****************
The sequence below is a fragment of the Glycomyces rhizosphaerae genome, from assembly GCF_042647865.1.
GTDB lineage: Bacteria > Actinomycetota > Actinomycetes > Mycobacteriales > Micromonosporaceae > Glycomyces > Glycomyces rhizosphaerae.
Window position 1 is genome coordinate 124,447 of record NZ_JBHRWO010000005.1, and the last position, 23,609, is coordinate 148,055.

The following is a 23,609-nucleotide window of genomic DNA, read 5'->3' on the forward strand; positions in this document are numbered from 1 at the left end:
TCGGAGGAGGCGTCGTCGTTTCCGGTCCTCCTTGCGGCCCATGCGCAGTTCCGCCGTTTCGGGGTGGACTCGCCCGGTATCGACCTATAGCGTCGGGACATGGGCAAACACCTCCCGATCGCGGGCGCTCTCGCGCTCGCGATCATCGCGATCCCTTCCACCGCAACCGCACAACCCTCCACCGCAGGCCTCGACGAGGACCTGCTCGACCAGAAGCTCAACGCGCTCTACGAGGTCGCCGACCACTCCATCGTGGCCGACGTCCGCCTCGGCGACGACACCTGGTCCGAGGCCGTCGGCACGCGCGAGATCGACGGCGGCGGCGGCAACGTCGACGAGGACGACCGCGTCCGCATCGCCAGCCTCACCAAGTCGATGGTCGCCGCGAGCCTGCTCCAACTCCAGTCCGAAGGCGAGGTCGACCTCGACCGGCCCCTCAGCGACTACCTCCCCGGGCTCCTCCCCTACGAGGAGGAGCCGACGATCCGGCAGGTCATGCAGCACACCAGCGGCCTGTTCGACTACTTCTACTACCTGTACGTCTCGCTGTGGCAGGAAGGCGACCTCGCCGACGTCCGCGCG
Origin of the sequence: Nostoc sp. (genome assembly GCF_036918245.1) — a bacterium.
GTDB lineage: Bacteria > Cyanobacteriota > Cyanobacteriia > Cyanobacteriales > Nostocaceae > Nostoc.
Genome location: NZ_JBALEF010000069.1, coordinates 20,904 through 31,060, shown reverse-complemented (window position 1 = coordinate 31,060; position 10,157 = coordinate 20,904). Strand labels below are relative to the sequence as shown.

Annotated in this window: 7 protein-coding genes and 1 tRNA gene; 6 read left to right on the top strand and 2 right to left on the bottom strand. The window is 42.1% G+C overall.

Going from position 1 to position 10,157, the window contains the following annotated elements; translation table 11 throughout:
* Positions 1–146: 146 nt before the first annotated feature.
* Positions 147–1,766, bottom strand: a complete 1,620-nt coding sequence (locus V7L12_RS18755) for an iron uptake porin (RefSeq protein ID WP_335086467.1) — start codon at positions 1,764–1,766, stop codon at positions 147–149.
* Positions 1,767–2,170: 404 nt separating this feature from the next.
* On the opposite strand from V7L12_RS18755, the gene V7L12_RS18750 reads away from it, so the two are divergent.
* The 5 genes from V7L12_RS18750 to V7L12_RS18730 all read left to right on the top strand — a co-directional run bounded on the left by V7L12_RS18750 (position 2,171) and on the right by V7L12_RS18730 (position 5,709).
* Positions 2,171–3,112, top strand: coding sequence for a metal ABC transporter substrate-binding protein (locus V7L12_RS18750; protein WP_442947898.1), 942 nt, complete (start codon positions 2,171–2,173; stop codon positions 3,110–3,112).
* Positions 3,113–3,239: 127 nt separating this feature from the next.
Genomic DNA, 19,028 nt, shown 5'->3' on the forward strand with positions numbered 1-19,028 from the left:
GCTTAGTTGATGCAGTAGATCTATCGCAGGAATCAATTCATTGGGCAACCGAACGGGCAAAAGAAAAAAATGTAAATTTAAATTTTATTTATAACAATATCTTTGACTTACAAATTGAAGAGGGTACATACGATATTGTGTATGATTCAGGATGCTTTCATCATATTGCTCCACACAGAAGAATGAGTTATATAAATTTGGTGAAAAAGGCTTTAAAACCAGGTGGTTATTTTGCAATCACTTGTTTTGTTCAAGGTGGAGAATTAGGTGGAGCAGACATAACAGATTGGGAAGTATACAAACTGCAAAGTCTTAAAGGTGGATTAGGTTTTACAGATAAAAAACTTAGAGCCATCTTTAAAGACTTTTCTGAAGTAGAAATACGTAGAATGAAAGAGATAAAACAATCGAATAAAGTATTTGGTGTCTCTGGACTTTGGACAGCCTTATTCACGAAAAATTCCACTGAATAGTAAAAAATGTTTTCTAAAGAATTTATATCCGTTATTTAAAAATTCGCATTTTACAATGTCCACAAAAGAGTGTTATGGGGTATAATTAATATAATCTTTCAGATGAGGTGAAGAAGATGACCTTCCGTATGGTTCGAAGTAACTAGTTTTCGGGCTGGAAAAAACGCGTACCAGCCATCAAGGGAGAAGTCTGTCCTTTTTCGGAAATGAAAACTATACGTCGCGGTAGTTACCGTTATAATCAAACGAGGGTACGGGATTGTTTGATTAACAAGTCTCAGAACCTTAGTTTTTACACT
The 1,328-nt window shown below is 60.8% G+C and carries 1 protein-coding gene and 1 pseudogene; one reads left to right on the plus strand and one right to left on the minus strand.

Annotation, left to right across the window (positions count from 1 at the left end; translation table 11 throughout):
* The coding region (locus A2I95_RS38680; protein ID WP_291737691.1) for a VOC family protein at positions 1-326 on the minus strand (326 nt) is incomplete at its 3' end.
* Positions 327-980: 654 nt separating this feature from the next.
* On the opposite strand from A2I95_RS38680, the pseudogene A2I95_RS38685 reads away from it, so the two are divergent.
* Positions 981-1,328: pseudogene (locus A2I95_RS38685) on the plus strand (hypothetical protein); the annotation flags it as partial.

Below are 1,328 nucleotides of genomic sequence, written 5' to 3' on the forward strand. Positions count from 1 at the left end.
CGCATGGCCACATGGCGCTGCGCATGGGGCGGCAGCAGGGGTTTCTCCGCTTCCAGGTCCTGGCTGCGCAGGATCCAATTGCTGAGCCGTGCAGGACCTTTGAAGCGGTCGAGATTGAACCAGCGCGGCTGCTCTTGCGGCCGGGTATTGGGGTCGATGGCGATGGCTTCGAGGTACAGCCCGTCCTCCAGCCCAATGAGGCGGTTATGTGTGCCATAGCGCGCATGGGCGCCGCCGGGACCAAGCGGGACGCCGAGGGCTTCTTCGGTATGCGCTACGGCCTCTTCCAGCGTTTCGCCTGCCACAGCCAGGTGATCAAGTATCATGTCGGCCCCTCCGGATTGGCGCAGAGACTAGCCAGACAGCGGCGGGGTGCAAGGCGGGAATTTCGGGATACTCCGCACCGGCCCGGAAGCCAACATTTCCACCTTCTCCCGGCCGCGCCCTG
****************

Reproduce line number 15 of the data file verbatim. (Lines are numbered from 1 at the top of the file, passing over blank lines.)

* The 5 genes from V7L12_RS18750 to V7L12_RS18730 all read left to right on the top strand — a co-directional run bounded on the left by V7L12_RS18750 (position 2,171) and on the right by V7L12_RS18730 (position 5,709).